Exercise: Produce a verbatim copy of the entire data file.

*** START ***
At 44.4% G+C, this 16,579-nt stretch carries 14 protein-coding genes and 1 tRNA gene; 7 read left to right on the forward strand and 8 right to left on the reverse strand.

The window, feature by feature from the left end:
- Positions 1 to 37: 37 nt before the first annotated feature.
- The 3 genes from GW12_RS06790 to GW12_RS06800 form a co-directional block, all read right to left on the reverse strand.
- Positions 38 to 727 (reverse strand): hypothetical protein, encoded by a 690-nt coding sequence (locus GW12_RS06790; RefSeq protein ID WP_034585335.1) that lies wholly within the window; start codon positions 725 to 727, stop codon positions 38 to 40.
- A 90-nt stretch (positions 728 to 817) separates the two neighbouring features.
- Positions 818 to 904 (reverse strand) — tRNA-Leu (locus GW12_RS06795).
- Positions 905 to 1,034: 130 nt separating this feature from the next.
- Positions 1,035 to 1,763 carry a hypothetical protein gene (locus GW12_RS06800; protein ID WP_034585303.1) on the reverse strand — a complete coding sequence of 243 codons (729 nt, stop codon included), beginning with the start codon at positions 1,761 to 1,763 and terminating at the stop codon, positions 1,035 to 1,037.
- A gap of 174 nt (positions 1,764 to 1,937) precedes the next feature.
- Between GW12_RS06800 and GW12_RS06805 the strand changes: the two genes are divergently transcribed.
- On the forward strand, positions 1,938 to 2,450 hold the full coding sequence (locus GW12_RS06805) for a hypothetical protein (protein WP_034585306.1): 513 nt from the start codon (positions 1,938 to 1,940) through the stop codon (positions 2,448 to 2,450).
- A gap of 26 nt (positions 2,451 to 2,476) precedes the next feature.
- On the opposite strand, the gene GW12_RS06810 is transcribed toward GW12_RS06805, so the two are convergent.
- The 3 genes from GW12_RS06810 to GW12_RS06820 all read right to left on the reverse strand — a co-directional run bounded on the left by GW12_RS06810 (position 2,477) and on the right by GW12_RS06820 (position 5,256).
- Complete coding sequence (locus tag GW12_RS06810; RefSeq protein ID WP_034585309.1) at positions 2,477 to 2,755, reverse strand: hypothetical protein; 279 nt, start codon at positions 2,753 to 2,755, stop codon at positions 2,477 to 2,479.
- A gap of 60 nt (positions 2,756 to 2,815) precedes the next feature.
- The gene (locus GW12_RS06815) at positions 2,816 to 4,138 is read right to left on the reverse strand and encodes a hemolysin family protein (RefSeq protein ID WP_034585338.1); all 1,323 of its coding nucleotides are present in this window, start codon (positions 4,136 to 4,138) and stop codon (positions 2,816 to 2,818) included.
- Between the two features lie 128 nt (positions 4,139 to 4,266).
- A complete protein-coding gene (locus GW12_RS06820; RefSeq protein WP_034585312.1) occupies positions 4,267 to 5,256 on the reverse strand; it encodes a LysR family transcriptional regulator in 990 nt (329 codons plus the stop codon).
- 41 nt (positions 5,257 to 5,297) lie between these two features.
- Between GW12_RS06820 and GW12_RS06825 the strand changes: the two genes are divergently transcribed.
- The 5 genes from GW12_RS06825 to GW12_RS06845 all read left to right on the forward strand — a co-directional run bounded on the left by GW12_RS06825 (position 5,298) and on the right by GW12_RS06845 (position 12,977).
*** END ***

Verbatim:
At 44.4% G+C, this 16,579-nt stretch carries 14 protein-coding genes and 1 tRNA gene; 7 read left to right on the forward strand and 8 right to left on the reverse strand.

The window, feature by feature from the left end:
- Positions 1 to 37: 37 nt before the first annotated feature.
- The 3 genes from GW12_RS06790 to GW12_RS06800 form a co-directional block, all read right to left on the reverse strand.
- Positions 38 to 727 (reverse strand): hypothetical protein, encoded by a 690-nt coding sequence (locus GW12_RS06790; RefSeq protein ID WP_034585335.1) that lies wholly within the window; start codon positions 725 to 727, stop codon positions 38 to 40.
- A 90-nt stretch (positions 728 to 817) separates the two neighbouring features.
- Positions 818 to 904 (reverse strand) — tRNA-Leu (locus GW12_RS06795).
- Positions 905 to 1,034: 130 nt separating this feature from the next.
- Positions 1,035 to 1,763 carry a hypothetical protein gene (locus GW12_RS06800; protein ID WP_034585303.1) on the reverse strand — a complete coding sequence of 243 codons (729 nt, stop codon included), beginning with the start codon at positions 1,761 to 1,763 and terminating at the stop codon, positions 1,035 to 1,037.
- A gap of 174 nt (positions 1,764 to 1,937) precedes the next feature.
- Between GW12_RS06800 and GW12_RS06805 the strand changes: the two genes are divergently transcribed.
- On the forward strand, positions 1,938 to 2,450 hold the full coding sequence (locus GW12_RS06805) for a hypothetical protein (protein WP_034585306.1): 513 nt from the start codon (positions 1,938 to 1,940) through the stop codon (positions 2,448 to 2,450).
- A gap of 26 nt (positions 2,451 to 2,476) precedes the next feature.
- On the opposite strand, the gene GW12_RS06810 is transcribed toward GW12_RS06805, so the two are convergent.
- The 3 genes from GW12_RS06810 to GW12_RS06820 all read right to left on the reverse strand — a co-directional run bounded on the left by GW12_RS06810 (position 2,477) and on the right by GW12_RS06820 (position 5,256).
- Complete coding sequence (locus tag GW12_RS06810; RefSeq protein ID WP_034585309.1) at positions 2,477 to 2,755, reverse strand: hypothetical protein; 279 nt, start codon at positions 2,753 to 2,755, stop codon at positions 2,477 to 2,479.
- A gap of 60 nt (positions 2,756 to 2,815) precedes the next feature.
- The gene (locus GW12_RS06815) at positions 2,816 to 4,138 is read right to left on the reverse strand and encodes a hemolysin family protein (RefSeq protein ID WP_034585338.1); all 1,323 of its coding nucleotides are present in this window, start codon (positions 4,136 to 4,138) and stop codon (positions 2,816 to 2,818) included.
- Between the two features lie 128 nt (positions 4,139 to 4,266).
- A complete protein-coding gene (locus GW12_RS06820; RefSeq protein WP_034585312.1) occupies positions 4,267 to 5,256 on the reverse strand; it encodes a LysR family transcriptional regulator in 990 nt (329 codons plus the stop codon).
- 41 nt (positions 5,257 to 5,297) lie between these two features.
- Between GW12_RS06820 and GW12_RS06825 the strand changes: the two genes are divergently transcribed.
- The 5 genes from GW12_RS06825 to GW12_RS06845 all read left to right on the forward strand — a co-directional run bounded on the left by GW12_RS06825 (position 5,298) and on the right by GW12_RS06845 (position 12,977).